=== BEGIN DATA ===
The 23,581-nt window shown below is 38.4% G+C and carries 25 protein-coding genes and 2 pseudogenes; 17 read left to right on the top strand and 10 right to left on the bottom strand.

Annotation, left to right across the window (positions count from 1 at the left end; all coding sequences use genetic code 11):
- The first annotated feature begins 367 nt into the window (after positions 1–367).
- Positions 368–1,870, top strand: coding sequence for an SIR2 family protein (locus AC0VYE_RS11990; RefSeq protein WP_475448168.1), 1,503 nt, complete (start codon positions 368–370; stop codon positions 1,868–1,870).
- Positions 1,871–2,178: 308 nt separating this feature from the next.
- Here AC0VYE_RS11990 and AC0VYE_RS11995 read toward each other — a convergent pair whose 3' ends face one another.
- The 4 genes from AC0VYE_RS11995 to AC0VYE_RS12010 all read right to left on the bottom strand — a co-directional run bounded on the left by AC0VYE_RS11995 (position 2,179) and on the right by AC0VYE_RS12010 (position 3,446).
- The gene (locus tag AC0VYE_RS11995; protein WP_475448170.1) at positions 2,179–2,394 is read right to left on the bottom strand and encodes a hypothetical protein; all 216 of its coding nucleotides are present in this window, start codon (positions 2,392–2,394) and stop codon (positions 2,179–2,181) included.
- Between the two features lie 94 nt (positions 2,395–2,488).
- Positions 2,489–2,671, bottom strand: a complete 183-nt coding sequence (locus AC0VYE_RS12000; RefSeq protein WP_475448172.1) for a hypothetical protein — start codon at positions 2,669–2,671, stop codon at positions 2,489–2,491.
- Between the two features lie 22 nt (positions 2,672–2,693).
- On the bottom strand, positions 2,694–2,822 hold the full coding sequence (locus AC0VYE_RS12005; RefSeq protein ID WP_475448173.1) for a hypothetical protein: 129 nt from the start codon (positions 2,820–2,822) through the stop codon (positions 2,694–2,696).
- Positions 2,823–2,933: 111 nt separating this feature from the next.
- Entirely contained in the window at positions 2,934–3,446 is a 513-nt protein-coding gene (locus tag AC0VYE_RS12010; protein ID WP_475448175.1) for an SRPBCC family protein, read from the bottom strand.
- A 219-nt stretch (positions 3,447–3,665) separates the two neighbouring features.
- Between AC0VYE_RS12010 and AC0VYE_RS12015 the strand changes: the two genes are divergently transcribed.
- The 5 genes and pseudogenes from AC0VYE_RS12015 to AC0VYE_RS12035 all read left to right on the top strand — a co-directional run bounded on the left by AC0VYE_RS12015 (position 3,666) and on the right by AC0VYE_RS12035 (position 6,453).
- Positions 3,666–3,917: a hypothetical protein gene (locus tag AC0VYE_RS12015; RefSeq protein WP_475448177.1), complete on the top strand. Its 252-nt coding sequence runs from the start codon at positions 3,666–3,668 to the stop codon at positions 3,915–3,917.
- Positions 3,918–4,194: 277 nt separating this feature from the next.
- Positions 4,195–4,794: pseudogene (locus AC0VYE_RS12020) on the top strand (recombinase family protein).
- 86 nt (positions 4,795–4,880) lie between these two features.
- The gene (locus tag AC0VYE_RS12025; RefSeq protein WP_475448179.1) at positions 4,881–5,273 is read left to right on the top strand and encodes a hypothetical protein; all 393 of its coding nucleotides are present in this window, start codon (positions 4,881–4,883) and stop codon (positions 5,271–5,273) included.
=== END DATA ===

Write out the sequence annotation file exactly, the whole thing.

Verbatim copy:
The 23,581-nt window shown below is 38.4% G+C and carries 25 protein-coding genes and 2 pseudogenes; 17 read left to right on the top strand and 10 right to left on the bottom strand.

Annotation, left to right across the window (positions count from 1 at the left end; all coding sequences use genetic code 11):
- The first annotated feature begins 367 nt into the window (after positions 1–367).
- Positions 368–1,870, top strand: coding sequence for an SIR2 family protein (locus AC0VYE_RS11990; RefSeq protein WP_475448168.1), 1,503 nt, complete (start codon positions 368–370; stop codon positions 1,868–1,870).
- Positions 1,871–2,178: 308 nt separating this feature from the next.
- Here AC0VYE_RS11990 and AC0VYE_RS11995 read toward each other — a convergent pair whose 3' ends face one another.
- The 4 genes from AC0VYE_RS11995 to AC0VYE_RS12010 all read right to left on the bottom strand — a co-directional run bounded on the left by AC0VYE_RS11995 (position 2,179) and on the right by AC0VYE_RS12010 (position 3,446).
- The gene (locus tag AC0VYE_RS11995; protein WP_475448170.1) at positions 2,179–2,394 is read right to left on the bottom strand and encodes a hypothetical protein; all 216 of its coding nucleotides are present in this window, start codon (positions 2,392–2,394) and stop codon (positions 2,179–2,181) included.
- Between the two features lie 94 nt (positions 2,395–2,488).
- Positions 2,489–2,671, bottom strand: a complete 183-nt coding sequence (locus AC0VYE_RS12000; RefSeq protein WP_475448172.1) for a hypothetical protein — start codon at positions 2,669–2,671, stop codon at positions 2,489–2,491.
- Between the two features lie 22 nt (positions 2,672–2,693).
- On the bottom strand, positions 2,694–2,822 hold the full coding sequence (locus AC0VYE_RS12005; RefSeq protein ID WP_475448173.1) for a hypothetical protein: 129 nt from the start codon (positions 2,820–2,822) through the stop codon (positions 2,694–2,696).
- Positions 2,823–2,933: 111 nt separating this feature from the next.
- Entirely contained in the window at positions 2,934–3,446 is a 513-nt protein-coding gene (locus tag AC0VYE_RS12010; protein ID WP_475448175.1) for an SRPBCC family protein, read from the bottom strand.
- A 219-nt stretch (positions 3,447–3,665) separates the two neighbouring features.
- Between AC0VYE_RS12010 and AC0VYE_RS12015 the strand changes: the two genes are divergently transcribed.
- The 5 genes and pseudogenes from AC0VYE_RS12015 to AC0VYE_RS12035 all read left to right on the top strand — a co-directional run bounded on the left by AC0VYE_RS12015 (position 3,666) and on the right by AC0VYE_RS12035 (position 6,453).
- Positions 3,666–3,917: a hypothetical protein gene (locus tag AC0VYE_RS12015; RefSeq protein WP_475448177.1), complete on the top strand. Its 252-nt coding sequence runs from the start codon at positions 3,666–3,668 to the stop codon at positions 3,915–3,917.
- Positions 3,918–4,194: 277 nt separating this feature from the next.
- Positions 4,195–4,794: pseudogene (locus AC0VYE_RS12020) on the top strand (recombinase family protein).
- 86 nt (positions 4,795–4,880) lie between these two features.
- The gene (locus tag AC0VYE_RS12025; RefSeq protein WP_475448179.1) at positions 4,881–5,273 is read left to right on the top strand and encodes a hypothetical protein; all 393 of its coding nucleotides are present in this window, start codon (positions 4,881–4,883) and stop codon (positions 5,271–5,273) included.